New coating formulations for the conservation of tropical
Elizabeth Baldwin, USDA
Many storage techniques have been developed over the years to extend the storage life of fruits and vegetables. This helps to expand marketing distances from growing areas. Unfortunately, 25 to 80% of harvested fresh produce are lost due to spoilage each year, with losses being higher in tropical regions. One simple technology to extend the storage life of fruits and vegetables is through the use of edible coatings.
Tropical fruits and vegetables present a special problem in that they are chilling sensitive. Therefore, low temperature cannot be used effectively to extend storage life as, for example, can be done for apples. Often these commodities are shipped long distances to customers in temperate zones by air resulting in higher prices for consumers. Shipment by sea would be desirable, but not currently possible due to the rapid ripening and deterioration of these products.
Fruits and vegetables can be classified as climacteric or non-climacteric. Climacteric fruit continue to ripen after harvest, whereas non-climacteric do not. Ripening is a process that includes development of color, flavor and texture (softening). Many important tropical fruits are climacteric, such as banana, mango, papaya, avocado, and guava. These fruit ripen rapidly during transit and storage, thus often requiring rapid shipment by air. There is an opportunity with climacteric fruit, however, to slow down ripening after harvest and, thus, extend the shelf life. This can be done with controlled atmosphere (CA) storage, modified atmosphere packaging (MAP), or with edible coatings. In all cases the atmosphere created is that of relatively low oxygen (O2) and high carbon dioxide (CO2) compared to standard atmosphere. The low O2 and high CO2 depress ethylene production which is required to turn on ripening genes that effect color changes, aroma and degredation of cell walls that results in softening.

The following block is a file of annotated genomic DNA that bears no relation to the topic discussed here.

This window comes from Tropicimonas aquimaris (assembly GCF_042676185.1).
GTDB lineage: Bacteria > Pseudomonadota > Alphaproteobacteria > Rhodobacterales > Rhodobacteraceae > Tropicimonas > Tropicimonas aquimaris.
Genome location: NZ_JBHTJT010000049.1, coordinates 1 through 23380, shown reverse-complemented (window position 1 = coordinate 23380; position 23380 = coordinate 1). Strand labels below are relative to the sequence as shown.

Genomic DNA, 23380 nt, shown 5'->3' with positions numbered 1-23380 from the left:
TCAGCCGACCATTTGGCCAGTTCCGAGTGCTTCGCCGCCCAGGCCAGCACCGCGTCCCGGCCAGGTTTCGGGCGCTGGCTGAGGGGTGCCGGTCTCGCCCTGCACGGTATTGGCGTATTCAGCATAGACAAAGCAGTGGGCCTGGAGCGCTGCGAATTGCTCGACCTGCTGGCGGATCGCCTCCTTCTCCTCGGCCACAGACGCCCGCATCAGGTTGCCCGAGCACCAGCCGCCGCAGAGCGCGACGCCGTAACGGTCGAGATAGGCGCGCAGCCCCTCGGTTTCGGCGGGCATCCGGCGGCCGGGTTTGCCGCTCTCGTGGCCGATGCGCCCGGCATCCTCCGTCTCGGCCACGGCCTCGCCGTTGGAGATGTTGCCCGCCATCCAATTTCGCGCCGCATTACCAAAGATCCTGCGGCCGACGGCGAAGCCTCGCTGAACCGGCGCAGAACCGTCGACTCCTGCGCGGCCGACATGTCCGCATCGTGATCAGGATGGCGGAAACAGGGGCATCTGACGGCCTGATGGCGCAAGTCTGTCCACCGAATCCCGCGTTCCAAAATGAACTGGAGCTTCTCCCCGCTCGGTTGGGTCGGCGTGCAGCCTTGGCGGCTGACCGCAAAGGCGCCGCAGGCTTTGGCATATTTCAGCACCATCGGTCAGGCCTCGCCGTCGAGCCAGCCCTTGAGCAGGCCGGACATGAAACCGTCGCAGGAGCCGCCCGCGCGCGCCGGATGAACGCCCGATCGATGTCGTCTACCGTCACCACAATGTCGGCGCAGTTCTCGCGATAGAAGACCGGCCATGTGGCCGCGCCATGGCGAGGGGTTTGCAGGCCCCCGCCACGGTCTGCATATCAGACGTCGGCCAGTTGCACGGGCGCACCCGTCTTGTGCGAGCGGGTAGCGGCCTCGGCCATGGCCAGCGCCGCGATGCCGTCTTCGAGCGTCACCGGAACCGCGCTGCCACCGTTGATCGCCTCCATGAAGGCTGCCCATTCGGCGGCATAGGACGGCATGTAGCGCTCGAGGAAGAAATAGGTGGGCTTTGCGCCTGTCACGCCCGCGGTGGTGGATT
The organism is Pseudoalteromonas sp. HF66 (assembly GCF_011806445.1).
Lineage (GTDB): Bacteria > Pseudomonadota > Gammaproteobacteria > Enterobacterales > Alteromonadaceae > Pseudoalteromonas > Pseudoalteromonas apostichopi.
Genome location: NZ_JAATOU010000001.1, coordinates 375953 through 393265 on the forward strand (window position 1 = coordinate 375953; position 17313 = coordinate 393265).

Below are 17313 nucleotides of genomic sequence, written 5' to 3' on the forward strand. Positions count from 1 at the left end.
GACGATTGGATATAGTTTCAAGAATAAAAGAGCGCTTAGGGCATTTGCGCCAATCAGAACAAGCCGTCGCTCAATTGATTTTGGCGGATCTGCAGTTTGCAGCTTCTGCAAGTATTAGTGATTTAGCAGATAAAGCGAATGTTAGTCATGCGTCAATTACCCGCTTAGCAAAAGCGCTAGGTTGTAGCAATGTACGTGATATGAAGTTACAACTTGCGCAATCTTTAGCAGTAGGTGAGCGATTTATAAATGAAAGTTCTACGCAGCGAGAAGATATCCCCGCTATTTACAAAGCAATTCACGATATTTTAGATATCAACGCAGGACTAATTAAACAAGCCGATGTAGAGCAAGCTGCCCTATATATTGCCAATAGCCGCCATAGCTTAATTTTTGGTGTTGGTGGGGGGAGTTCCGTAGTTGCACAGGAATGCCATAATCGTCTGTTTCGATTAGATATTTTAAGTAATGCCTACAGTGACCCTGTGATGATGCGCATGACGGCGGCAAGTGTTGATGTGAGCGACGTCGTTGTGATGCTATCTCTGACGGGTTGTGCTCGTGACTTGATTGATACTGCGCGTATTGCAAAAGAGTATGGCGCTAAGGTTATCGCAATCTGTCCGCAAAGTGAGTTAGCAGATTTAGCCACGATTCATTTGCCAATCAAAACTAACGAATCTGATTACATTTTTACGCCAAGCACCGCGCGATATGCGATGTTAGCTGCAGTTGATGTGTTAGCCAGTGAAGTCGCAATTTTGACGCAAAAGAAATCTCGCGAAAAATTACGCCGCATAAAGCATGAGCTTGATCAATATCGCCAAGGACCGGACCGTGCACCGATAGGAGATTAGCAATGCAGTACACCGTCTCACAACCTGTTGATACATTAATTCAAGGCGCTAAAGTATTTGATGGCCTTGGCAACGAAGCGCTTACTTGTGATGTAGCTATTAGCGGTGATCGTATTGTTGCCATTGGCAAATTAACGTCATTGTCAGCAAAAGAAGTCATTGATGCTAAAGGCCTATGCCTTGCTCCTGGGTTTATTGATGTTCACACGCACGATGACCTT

Edible coatings can create a modified atmosphere, similar to that of MAP, which is a function of coating permeability and fruit respiration. In both cases, temperature control is very important since it can affect the rate of fruit respiration. Higher temperatures increase, and lower temperatures decrease fruit respiration rates. Coatings or MAP designed for ideal storage temperatures can cause anerobic respiration, subsequent off-flavor, and fruit deterioration at abusive storage temperatures. Nevertheless, if used properly, edible coatings can delay ripening of climacteric fruit, delay color changes in non-climacteric fruit, reduce water loss, reduce decay, and improve appearance.
Coatings can be formulated from different materials including lipid, resins, polysaccharides, proteins, and synthetic polymers. In fact, most coatings are a composite of more than one film-former with the addition of low molecular weight molecules such as polyols, that serve as plastisizers. These compounds become interspersed among the polymer chains, spreading them apart which imparts more flexibility to the coating. Otherwise, coatings can be too brittle and will flake or crack on the coated product. Surfactants, antifoaming agents, and emulsifiers are also often used in coatings.